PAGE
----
Yes, even in Texas, all public school employees are entitled to join a union. And yes, Texas AFT is a union.
What is a union?
At the most basic level, you can define a labor union simply: employees organized to protect their rights and interests and to advance their profession.
Frequently, people claim, “there are no unions in Texas” or “teachers unions aren’t allowed in Texas.” As supporting evidence, they usually argue that Texas has banned collective bargaining for most public employees (true), as well as striking (true).
While those two rights are hallmarks of labor unions — and our legislative agenda always includes fighting for them — they are not requirements for the union label.
Texas AFT is a union:
- We are affiliated nationally with the American Federation of Teachers, which has bargaining and non-bargaining unions across the country.
- Additionally, we are affiliated with the AFL-CIO, as well as the Texas AFL-CIO. (In fact, we are the largest union in the Texas AFL-CIO.)
- We have more than 30 autonomous, self-governed local unions.
- The IRS has designated us as a 501(c)(5) labor union, and we are required to report certain financial information accordingly.
- While we may not have collective bargaining statewide, several of our local unions have elected consultation in their districts, allowing one (elected) organization to represent school employees in negotiations about pay and working conditions.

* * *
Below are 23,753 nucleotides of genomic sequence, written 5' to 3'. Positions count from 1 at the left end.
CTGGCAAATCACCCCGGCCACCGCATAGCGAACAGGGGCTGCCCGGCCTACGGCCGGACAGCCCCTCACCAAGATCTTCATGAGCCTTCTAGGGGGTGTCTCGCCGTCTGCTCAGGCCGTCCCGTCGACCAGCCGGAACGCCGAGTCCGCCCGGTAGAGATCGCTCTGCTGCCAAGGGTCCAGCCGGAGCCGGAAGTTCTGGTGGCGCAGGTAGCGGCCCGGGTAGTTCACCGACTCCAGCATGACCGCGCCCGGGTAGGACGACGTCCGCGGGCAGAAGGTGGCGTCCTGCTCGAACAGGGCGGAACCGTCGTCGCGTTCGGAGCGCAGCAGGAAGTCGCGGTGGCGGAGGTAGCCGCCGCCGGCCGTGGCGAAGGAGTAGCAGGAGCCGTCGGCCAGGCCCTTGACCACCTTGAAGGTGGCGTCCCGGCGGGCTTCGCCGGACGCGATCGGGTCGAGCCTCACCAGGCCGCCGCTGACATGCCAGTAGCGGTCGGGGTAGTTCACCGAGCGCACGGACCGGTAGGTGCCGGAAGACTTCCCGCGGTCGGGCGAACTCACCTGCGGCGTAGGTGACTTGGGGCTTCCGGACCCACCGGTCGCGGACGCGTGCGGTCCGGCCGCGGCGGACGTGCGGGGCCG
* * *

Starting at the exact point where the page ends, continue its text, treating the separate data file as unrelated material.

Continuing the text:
Texas is a “right-to-work” state, or as we like to call it, a “right-to-work-for-less” state. Unions aren’t banned in “right-to-work” states. (That’s illegal.) But union membership cannot be compulsory for employment.
In Texas, all educators and school employees can choose to join a union. Your district cannot fire you for doing so or for advocating for your rights.
Education Unions in Texas
Besides Texas AFT, the Texas State Teachers Association, which is affiliated with the National Education Association, is the only other teachers union. In fact, we have three “merged” local unions affiliated with both Texas AFT/AFT and TSTA/NEA:
But what about the other statewide organizations? The Association of Texas Professional Educators (ATPE) and the Texas Classroom Teachers Association (TCTA) are professional associations, not unions.
While each of these four organizations offer similar benefits in terms of insurance and legal representation, only Texas AFT and TSTA actively advocate for union rights, including collective bargaining and the right to strike. Of those two options, only Texas AFT offers membership to all non-administrative public school employees; TSTA (like ATPE) accepts administrators as members.
Even with these differences, all four organizations often work together on issues facing our public schools, particularly during legislative sessions.
- Texas Education Code 21.408: Right to Join or Not Join a Professional Association
- Texas Labor Code Sec. 101.001: Right to Organize
- Texas Labor Code Sec. 101.052: Denial of Employment Based on Labor Union Membership Prohibited
- Texas Government Code Sec. 617.004
- Texas Government Code Sec 617.005
Joining Our Union
Public school employees should know their rights but also their power. We know we’re strongest when we stand together. Will you stand with us and join our union? Check out our membership benefits and join today.